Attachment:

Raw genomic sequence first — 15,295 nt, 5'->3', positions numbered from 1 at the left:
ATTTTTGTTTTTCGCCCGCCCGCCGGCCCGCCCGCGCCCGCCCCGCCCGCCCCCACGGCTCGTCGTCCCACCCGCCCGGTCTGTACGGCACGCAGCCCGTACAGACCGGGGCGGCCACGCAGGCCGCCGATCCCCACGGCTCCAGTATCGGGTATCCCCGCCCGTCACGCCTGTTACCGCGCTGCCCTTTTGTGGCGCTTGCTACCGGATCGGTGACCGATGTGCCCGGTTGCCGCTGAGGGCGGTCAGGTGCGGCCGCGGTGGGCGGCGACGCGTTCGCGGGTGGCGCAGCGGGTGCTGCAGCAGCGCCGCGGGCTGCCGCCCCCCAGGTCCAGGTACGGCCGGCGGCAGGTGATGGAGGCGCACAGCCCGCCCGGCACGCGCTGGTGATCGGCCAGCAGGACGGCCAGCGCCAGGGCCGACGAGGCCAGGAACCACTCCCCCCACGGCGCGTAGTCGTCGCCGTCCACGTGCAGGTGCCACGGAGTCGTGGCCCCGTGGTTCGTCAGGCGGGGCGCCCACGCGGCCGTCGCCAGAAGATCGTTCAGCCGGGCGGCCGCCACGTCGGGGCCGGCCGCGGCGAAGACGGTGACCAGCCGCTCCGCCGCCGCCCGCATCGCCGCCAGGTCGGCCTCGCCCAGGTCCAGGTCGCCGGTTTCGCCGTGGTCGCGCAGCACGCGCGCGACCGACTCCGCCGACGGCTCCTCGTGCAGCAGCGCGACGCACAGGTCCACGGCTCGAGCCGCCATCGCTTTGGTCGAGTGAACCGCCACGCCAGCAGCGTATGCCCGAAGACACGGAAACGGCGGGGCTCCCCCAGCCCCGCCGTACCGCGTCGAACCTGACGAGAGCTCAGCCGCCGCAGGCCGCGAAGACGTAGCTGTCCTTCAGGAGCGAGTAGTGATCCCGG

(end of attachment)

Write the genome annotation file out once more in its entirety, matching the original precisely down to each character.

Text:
Raw genomic sequence first — 15,295 nt, 5'->3', positions numbered from 1 at the left:
ATTTTTGTTTTTCGCCCGCCCGCCGGCCCGCCCGCGCCCGCCCCGCCCGCCCCCACGGCTCGTCGTCCCACCCGCCCGGTCTGTACGGCACGCAGCCCGTACAGACCGGGGCGGCCACGCAGGCCGCCGATCCCCACGGCTCCAGTATCGGGTATCCCCGCCCGTCACGCCTGTTACCGCGCTGCCCTTTTGTGGCGCTTGCTACCGGATCGGTGACCGATGTGCCCGGTTGCCGCTGAGGGCGGTCAGGTGCGGCCGCGGTGGGCGGCGACGCGTTCGCGGGTGGCGCAGCGGGTGCTGCAGCAGCGCCGCGGGCTGCCGCCCCCCAGGTCCAGGTACGGCCGGCGGCAGGTGATGGAGGCGCACAGCCCGCCCGGCACGCGCTGGTGATCGGCCAGCAGGACGGCCAGCGCCAGGGCCGACGAGGCCAGGAACCACTCCCCCCACGGCGCGTAGTCGTCGCCGTCCACGTGCAGGTGCCACGGAGTCGTGGCCCCGTGGTTCGTCAGGCGGGGCGCCCACGCGGCCGTCGCCAGAAGATCGTTCAGCCGGGCGGCCGCCACGTCGGGGCCGGCCGCGGCGAAGACGGTGACCAGCCGCTCCGCCGCCGCCCGCATCGCCGCCAGGTCGGCCTCGCCCAGGTCCAGGTCGCCGGTTTCGCCGTGGTCGCGCAGCACGCGCGCGACCGACTCCGCCGACGGCTCCTCGTGCAGCAGCGCGACGCACAGGTCCACGGCTCGAGCCGCCATCGCTTTGGTCGAGTGAACCGCCACGCCAGCAGCGTATGCCCGAAGACACGGAAACGGCGGGGCTCCCCCAGCCCCGCCGTACCGCGTCGAACCTGACGAGAGCTCAGCCGCCGCAGGCCGCGAAGACGTAGCTGTCCTTCAGGAGCGAGTAGTGATCCCGG